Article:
As Rankine and Spahr point out, much of the interesting work of the day is concerned with the question of lyric—whether it is in connection with the relationship to prose, or an investigation of what I term our “lyraphobic” tendency toward positioning one’s self as the center of a fashionably ordered, and limited world complete with unscorched language and mail order “otherness”. (In other words, life experienced through internet trolling, or observed, chardonnay in hand, from the delicate frontier of a front porch.) What’s so great about The Weather, aside from textual pleasure, is watching Robertson walk the tightrope between lyric and prose, is just that. Here Robertson continues a century long lyric experiment, an “intoxication” in her own words, with language. “I want… to write through spaces that are utterly delusional. I need to be able to delude myself, for as long as it takes, as long as it takes to translate an emotion, a grievance, a politics, an intoxication, to a site, an outside.”6 The shape must arrive and be appropriate to the intoxication, and each word must be created anew.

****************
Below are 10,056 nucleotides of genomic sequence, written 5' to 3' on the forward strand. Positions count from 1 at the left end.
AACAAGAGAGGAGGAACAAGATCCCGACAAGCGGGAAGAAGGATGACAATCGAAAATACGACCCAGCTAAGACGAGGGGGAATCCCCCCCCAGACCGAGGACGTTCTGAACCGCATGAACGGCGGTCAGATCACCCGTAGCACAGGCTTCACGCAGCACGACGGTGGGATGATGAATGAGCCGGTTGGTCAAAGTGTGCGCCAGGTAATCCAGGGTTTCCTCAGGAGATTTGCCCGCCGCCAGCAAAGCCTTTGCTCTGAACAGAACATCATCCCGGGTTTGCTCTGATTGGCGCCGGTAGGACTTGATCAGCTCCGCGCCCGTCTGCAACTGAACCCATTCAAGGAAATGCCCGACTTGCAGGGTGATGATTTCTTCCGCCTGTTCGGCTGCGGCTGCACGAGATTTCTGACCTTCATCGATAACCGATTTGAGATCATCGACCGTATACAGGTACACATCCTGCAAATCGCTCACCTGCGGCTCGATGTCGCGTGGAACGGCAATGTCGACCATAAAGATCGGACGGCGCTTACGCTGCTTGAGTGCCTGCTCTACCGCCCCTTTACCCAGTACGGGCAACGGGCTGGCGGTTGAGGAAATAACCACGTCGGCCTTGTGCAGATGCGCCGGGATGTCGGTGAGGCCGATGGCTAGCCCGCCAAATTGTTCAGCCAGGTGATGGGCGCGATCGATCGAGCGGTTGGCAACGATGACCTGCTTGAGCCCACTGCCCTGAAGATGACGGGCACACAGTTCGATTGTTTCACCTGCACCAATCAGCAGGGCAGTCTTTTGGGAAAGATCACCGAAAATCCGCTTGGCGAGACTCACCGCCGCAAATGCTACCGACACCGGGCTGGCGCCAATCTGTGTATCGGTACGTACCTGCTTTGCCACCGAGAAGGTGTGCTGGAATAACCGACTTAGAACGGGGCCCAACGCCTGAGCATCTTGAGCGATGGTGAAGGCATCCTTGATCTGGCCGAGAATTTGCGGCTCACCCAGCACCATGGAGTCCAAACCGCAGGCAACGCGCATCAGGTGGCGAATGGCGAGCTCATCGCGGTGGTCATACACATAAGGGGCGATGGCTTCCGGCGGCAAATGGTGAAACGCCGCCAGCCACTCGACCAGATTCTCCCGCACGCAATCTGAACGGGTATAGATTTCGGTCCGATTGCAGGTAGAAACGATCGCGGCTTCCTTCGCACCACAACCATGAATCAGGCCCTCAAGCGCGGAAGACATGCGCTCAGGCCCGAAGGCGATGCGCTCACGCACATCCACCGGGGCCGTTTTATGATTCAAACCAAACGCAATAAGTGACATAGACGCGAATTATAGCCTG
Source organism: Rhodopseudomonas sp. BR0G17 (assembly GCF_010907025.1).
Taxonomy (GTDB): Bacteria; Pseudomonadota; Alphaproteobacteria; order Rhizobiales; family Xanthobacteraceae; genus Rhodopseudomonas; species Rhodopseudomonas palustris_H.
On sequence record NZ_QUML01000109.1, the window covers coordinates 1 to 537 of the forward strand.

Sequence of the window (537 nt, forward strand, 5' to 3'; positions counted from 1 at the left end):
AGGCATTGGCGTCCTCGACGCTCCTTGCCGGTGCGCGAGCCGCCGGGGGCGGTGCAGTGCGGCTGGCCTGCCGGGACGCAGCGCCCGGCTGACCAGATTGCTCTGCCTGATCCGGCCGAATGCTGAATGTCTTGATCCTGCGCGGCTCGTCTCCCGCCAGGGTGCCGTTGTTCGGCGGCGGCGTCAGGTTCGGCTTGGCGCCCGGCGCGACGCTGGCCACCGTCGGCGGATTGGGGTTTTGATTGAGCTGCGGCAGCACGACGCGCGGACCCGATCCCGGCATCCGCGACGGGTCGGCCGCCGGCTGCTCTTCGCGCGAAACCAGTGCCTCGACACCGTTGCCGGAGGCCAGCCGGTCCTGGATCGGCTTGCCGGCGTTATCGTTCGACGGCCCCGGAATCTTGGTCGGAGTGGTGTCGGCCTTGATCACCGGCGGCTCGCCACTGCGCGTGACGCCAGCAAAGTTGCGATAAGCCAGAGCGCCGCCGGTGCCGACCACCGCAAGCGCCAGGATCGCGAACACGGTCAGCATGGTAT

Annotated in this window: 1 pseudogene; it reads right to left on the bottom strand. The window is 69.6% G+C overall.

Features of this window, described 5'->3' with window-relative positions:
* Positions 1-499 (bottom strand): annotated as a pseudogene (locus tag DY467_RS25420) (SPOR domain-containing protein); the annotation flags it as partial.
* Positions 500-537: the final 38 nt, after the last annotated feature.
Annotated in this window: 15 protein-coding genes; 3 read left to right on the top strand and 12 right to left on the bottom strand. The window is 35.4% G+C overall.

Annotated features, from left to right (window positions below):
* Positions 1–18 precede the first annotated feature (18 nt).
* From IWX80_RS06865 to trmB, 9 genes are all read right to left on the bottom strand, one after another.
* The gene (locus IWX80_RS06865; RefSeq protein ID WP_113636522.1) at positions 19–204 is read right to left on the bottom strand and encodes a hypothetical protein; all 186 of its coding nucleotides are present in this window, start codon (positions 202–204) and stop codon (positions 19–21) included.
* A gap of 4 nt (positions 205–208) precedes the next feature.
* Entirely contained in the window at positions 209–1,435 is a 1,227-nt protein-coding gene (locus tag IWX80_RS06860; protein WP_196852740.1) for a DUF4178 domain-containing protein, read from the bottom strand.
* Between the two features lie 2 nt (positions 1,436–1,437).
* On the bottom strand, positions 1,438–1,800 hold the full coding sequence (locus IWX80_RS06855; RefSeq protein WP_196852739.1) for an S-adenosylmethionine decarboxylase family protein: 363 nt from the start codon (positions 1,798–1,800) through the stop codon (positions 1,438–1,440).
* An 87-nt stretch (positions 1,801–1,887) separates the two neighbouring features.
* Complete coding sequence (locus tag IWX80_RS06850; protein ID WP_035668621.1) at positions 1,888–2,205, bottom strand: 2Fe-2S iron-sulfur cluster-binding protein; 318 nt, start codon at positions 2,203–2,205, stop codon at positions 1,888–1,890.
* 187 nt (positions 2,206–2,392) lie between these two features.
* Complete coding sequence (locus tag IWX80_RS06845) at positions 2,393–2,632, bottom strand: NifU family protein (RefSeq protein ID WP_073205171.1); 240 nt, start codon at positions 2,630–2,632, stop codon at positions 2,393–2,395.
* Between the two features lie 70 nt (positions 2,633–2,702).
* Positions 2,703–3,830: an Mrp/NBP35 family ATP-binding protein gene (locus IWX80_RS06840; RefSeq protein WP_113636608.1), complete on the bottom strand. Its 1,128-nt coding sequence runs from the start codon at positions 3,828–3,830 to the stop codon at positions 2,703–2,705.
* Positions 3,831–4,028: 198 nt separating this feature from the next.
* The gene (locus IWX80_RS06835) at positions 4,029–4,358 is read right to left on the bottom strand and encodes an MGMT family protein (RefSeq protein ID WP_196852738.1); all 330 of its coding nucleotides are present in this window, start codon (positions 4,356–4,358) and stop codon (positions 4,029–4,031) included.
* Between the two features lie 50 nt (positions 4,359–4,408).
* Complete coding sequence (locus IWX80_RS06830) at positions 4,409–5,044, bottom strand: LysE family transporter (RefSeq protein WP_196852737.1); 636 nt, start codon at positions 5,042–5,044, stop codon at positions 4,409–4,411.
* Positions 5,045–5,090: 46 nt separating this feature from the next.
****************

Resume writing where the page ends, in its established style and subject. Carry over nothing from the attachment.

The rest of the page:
As exciting as it is to discover Stein reinvent the sentence, or Marilyn Hacker reclaim the sonnet (and indeed meter!) as a vessel for female desire, it is also exciting to watch Robertson push our expectations of prose poetry:
“This is a poetry,” as Tim Allen says in his review of The Weather, “that takes nothing for granted but its own excellence.”7 Indeed. It’s also a poetry that requires time. It is poetry to carry around, and to ponder. Had I been asked to review this book a few weeks into my relationship with it, I might have said, glorious, even exhilarating, but too abstract: I don’t feel invited in, I can’t find meaning. However, not unlike the poetry of Anne Carson and Erin Mouré8 (two other favorite Canadian poets), this is a poetry that demands you find a way to read it. And that is ultimately a good thing. All poetry asks us to do this: it’s just that much of it is so familiar we have forgotten what assumptions and lessons we bring to the page. This may not be poetry that you can expect to behave at the dinner table, but it is poetry that will provide good company for the long haul, and it’s the kind of poetry that gives back as much as you put in. No passive reflection here either: this poetry will make you reassess what you think poetry is. And for that I am extremely grateful.
Sina Queyras recently edited Open Field: 30 Contemporary Canadian Poets, Persea 2005. She recently published Teeth Marks, her second collection of poetry. Lemon Hound is due out with Coach House Books in spring 2006. Queyras lives in Brooklyn and teaches creative writing at Rutgers.